South Korean is first deaf player to win ATP Tour match
As a child, people made fun of Duckhee Lee, telling him he should not be playing tennis.
On Monday, the South Korean proved the doubters wrong by becoming the first deaf player to win a match in the main draw of the ATP Tour.
The 21-year-old, ranked 212 in the world, saw off Swiss world No. 120 Henri Laaksonen 7-6 (7-4) 6-1 at the Winston-Salem Open in North Carolina.
“People made fun of me for my disability. They told me I shouldn’t be playing,” Lee told reporters. “It was definitely difficult, but my friends and family helped me get through. I wanted to show everyone that I could do this.
“My message for people who are hearing-impaired is to not be discouraged. If you try hard, you can do anything.”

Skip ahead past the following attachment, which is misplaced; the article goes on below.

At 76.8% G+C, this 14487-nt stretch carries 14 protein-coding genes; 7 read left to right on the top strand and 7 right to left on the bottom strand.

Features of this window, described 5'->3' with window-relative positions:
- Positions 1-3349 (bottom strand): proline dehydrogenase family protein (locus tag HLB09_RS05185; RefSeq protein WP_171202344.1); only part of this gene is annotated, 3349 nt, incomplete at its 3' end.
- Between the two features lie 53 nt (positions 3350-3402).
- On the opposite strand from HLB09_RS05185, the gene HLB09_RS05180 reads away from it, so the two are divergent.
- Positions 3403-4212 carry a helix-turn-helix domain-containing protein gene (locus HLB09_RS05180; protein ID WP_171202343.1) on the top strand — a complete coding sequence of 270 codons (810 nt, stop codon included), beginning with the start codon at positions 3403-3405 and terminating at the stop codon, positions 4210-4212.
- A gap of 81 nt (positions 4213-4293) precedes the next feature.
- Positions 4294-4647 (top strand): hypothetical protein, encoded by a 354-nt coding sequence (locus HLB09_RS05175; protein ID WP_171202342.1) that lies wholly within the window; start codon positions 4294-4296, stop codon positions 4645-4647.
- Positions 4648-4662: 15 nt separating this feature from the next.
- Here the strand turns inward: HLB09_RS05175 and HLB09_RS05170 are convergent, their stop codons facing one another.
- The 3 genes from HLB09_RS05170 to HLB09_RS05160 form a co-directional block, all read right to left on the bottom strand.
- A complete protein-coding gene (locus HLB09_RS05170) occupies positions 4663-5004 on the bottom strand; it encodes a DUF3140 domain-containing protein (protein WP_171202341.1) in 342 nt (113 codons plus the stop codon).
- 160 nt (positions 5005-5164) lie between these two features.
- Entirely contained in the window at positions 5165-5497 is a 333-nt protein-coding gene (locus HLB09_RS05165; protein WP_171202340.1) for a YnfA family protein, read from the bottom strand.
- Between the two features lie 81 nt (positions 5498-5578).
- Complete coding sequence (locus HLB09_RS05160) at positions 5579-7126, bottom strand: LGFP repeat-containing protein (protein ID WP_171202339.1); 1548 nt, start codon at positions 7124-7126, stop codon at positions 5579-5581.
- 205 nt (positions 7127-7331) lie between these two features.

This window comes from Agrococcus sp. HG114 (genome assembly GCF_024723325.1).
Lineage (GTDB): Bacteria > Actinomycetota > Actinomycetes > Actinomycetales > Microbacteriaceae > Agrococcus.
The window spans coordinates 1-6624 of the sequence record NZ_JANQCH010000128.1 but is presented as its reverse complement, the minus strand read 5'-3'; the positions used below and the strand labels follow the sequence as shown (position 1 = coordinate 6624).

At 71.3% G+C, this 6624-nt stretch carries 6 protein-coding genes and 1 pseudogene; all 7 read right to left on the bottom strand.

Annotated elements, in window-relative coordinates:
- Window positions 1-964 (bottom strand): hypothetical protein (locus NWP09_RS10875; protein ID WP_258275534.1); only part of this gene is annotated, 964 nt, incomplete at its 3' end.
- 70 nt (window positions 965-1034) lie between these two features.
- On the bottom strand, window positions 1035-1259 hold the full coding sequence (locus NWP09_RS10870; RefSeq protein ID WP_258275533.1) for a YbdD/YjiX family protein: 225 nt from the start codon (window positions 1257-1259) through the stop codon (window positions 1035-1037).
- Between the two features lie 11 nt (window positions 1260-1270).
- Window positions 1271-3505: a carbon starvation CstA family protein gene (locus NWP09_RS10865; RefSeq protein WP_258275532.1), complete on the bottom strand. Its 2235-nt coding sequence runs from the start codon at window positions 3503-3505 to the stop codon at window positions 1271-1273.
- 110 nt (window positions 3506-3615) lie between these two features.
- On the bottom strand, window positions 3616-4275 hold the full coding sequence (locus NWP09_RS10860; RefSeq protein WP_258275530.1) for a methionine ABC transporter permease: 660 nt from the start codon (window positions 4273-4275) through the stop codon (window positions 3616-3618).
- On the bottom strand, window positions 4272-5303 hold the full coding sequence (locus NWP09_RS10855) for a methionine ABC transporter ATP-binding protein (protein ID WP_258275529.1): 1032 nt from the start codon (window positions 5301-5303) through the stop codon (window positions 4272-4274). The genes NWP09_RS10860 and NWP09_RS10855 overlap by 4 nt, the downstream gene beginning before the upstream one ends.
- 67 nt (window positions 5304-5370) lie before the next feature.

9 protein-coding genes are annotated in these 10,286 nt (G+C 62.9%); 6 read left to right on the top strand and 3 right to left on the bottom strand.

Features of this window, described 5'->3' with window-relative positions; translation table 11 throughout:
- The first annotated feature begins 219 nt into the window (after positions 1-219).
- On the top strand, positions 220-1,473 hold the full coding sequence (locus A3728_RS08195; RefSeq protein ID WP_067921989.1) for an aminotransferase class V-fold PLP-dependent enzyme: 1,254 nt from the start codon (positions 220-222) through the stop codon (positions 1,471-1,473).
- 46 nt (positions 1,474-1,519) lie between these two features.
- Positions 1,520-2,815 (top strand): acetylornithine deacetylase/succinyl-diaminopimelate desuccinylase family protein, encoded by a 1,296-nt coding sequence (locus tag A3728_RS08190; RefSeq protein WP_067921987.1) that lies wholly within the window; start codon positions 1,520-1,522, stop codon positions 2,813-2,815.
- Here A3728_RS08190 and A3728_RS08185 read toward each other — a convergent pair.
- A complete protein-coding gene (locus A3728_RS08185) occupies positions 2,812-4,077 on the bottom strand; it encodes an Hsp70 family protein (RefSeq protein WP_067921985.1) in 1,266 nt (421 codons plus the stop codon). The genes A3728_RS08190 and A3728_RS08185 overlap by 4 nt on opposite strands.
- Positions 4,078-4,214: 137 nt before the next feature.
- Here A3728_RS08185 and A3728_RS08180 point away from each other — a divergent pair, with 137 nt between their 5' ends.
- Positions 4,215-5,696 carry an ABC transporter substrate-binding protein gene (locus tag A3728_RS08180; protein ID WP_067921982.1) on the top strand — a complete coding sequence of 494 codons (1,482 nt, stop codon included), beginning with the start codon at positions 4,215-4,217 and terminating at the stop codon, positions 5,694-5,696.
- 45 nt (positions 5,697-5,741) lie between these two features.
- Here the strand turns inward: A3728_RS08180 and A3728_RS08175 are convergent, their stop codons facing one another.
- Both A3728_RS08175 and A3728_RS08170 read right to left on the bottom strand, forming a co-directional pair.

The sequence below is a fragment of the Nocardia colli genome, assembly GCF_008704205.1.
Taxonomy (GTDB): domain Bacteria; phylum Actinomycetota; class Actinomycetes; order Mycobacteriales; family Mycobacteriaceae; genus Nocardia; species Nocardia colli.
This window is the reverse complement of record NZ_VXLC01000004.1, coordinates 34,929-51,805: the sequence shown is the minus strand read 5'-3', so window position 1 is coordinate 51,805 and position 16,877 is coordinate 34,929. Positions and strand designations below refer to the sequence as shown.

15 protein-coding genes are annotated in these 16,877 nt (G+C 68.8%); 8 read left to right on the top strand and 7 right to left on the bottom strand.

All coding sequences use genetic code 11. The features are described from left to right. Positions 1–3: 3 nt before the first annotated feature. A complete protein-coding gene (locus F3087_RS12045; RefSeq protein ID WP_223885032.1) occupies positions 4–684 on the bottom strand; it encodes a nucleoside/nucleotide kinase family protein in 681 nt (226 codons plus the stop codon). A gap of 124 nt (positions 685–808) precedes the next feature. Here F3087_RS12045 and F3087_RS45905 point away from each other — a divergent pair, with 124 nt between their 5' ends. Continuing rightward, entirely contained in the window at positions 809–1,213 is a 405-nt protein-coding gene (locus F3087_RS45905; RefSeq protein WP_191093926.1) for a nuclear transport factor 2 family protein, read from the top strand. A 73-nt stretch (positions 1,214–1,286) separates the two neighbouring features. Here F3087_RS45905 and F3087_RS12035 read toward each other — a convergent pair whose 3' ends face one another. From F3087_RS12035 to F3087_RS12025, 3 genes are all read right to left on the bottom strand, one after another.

According to the ATP Tour website, Lee — diagnosed as deaf at age 2 — can’t hear line calls or the score being called, which means he has to rely on signals from the umpire or people on his team.
Taught to lipread in Korean as a child, the right-hander does not know sign language.
During the post-match press conference, a tournament volunteer translated English questions in Korean to Lee’s fiancee, Soopin, who acted as a conduit between Lee and reporters.
Three-time grand slam champion Andy Murray praised Lee for his achievement.
“If I was to play with headphones on, it’s unbelievably difficult to pick up the speed of the ball, the spin that’s coming off the racket. We use our ears a lot to pick things up,” the former world No.1 was quoted as saying on the ATP Tour site.
“It’s obviously a huge disadvantage, so to be able to do what he’s doing is a huge effort.”
Lee will next play Poland’s Hubert Hurkacs on Tuesday in the second round and told reporters: “I’m going to go to the match with the same attitude. I’m going to do my best and see what happens.”